Tuesday, April 18, 2006

The Memoirs of a Reporter

Evan Maxwell (JD Watson thanks!) at Patterico's Pontifications hearkens back to the innocent days when he thought being a journalist meant not taking sides. He describes his introduction to the world as it is.

I knew nothing of the conflict between the labor writer, Bernstein, and the young Latino, Del Olmo, but apparently it was common knowledge in the Los Angeles newsroom. The grounds for disagreement were manifold: the United Farm Workers organizing campaigns; border enforcement and human smuggling; labor costs and social welfare benefits. Harry thought like a traditional unionist and Frank was always eager to impart a Latino spin to Times coverage. That was, after all, his job, whether anybody publicly acknowledged it. The friction became open and acrimonious. Something had to be done.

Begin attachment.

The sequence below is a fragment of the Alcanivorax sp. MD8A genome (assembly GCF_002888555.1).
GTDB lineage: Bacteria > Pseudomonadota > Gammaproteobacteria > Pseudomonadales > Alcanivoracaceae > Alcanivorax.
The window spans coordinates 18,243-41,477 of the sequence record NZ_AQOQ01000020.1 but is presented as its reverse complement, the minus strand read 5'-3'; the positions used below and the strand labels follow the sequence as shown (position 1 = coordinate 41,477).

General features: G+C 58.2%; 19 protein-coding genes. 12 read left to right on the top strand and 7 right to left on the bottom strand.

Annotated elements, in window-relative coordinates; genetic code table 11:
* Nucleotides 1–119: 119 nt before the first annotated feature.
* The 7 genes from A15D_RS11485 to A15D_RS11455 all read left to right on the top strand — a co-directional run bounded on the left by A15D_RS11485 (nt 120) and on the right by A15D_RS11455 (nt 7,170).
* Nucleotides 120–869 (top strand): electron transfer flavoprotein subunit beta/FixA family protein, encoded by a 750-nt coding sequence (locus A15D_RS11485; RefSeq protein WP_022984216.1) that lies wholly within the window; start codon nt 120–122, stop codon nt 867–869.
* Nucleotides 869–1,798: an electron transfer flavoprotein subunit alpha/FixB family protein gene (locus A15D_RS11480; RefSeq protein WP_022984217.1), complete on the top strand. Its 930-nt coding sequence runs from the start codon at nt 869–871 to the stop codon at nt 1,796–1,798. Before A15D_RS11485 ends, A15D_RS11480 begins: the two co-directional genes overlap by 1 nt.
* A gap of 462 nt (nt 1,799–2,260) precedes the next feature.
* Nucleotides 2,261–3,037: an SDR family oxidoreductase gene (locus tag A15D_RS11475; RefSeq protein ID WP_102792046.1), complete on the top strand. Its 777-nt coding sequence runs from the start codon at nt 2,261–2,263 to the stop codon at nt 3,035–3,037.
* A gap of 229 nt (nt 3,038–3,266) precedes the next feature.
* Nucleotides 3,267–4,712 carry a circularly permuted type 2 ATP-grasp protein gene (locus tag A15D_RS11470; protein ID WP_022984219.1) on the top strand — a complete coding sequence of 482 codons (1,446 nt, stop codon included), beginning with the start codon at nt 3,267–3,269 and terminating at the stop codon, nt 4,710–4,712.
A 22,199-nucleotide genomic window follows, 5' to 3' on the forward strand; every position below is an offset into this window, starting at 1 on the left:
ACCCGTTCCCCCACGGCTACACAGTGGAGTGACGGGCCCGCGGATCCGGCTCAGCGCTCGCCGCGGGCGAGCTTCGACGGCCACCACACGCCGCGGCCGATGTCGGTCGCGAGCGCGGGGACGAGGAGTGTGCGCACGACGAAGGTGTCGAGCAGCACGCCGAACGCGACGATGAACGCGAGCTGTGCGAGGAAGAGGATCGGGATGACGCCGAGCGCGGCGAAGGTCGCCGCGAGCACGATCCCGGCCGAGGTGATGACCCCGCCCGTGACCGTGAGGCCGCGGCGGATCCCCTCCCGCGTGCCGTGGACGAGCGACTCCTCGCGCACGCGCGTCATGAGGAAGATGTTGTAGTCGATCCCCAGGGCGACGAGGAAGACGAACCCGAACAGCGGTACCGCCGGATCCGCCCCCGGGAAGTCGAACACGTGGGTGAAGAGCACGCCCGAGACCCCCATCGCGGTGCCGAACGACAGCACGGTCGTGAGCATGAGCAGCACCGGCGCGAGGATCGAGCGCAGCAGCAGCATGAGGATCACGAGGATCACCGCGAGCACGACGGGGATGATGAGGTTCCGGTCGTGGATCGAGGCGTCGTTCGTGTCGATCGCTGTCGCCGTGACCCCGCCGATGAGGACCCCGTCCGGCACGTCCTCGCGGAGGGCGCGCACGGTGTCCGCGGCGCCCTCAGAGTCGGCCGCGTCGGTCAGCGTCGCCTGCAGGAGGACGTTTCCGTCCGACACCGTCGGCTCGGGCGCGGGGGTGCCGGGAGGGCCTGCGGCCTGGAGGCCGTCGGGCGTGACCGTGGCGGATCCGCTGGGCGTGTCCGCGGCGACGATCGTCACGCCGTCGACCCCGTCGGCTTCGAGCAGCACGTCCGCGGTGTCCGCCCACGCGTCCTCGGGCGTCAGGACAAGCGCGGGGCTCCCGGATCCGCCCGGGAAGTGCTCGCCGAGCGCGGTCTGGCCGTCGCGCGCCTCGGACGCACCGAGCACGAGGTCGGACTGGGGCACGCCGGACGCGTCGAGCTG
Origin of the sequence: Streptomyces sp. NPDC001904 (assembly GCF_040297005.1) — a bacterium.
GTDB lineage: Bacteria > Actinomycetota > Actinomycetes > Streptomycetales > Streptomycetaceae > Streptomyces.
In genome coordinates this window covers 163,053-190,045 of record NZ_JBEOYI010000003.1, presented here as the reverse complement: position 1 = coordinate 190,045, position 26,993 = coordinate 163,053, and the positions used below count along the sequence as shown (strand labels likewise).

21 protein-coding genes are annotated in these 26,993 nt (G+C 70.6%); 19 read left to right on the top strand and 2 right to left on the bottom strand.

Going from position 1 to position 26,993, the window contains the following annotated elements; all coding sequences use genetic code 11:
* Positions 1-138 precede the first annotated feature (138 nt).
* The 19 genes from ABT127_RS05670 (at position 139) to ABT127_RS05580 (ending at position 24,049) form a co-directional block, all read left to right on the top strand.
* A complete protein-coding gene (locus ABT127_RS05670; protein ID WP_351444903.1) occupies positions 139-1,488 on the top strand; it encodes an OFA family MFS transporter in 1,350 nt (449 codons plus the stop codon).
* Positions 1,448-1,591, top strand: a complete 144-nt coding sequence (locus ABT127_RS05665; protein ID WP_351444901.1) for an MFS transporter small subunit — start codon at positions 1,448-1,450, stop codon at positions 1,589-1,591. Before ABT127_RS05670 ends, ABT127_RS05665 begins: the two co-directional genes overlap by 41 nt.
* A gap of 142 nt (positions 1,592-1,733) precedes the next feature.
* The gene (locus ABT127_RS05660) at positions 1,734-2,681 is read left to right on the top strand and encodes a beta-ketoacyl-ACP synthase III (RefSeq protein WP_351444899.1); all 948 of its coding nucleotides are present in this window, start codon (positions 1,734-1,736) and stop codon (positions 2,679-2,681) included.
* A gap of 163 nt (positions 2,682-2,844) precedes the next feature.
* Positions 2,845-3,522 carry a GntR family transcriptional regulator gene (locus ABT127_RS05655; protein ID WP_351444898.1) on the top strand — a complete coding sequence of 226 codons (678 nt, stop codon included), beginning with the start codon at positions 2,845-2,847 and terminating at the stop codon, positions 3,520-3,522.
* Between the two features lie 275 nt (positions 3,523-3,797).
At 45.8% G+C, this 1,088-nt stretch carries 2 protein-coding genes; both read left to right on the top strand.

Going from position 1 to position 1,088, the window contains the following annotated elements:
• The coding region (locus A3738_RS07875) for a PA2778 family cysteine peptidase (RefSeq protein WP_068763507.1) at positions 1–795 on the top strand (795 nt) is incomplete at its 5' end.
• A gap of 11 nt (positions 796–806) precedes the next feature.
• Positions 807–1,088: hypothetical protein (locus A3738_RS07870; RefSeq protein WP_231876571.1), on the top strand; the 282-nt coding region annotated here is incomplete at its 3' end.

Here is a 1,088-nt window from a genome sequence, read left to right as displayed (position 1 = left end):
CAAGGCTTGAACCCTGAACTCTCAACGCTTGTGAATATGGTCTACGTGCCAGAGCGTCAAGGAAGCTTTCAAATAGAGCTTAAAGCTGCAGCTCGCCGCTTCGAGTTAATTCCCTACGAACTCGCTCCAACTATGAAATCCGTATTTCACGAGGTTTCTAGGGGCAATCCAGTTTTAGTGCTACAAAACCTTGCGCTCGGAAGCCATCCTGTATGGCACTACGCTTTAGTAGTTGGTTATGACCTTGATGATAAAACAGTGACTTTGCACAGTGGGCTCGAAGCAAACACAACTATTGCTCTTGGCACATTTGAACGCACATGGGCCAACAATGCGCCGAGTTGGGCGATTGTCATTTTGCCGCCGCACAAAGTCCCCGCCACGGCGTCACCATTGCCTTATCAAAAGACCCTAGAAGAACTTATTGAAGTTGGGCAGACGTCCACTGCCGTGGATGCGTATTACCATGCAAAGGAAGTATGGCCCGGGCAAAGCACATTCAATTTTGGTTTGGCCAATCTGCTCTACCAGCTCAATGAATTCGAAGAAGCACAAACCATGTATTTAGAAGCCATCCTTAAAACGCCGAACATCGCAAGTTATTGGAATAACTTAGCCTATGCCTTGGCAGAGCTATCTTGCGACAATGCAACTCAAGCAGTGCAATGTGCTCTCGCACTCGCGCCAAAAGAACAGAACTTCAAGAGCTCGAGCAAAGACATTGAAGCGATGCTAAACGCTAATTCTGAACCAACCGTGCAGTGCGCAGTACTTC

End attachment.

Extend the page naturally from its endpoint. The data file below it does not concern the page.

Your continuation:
Enter the naif, me.

The first I heard about the dispute was when my supervisor in Orange County came to me one Friday and said, “The boss is going to call you to offer you a job downtown, and I think you ought to know that you don’t really have a choice but to take it.” ...

In retrospect, I can now see that I was being placed between a couple of guys who were much more sophisticated political infighters than I ever hoped to be. In truth, I was not even really aware that there were political games to be played in newsrooms. ...

Like a good soldier, I took the job and spent much of the next three or four years catching flak from both sides and never really managing to stop the civil war. I was always more of a punching bag than I was a buffer, which is probably a sign of the depth of passions in the newsroom and in society. It wasn’t much fun because it was, from the get-go, a doomed experiment. The dispute in the 1970s was like it is today. It was political and there seemed to be but two sides. I was neither side. It wasn’t the journalist’s job to take sides, so far as I was concerned. I was hopelessly naive.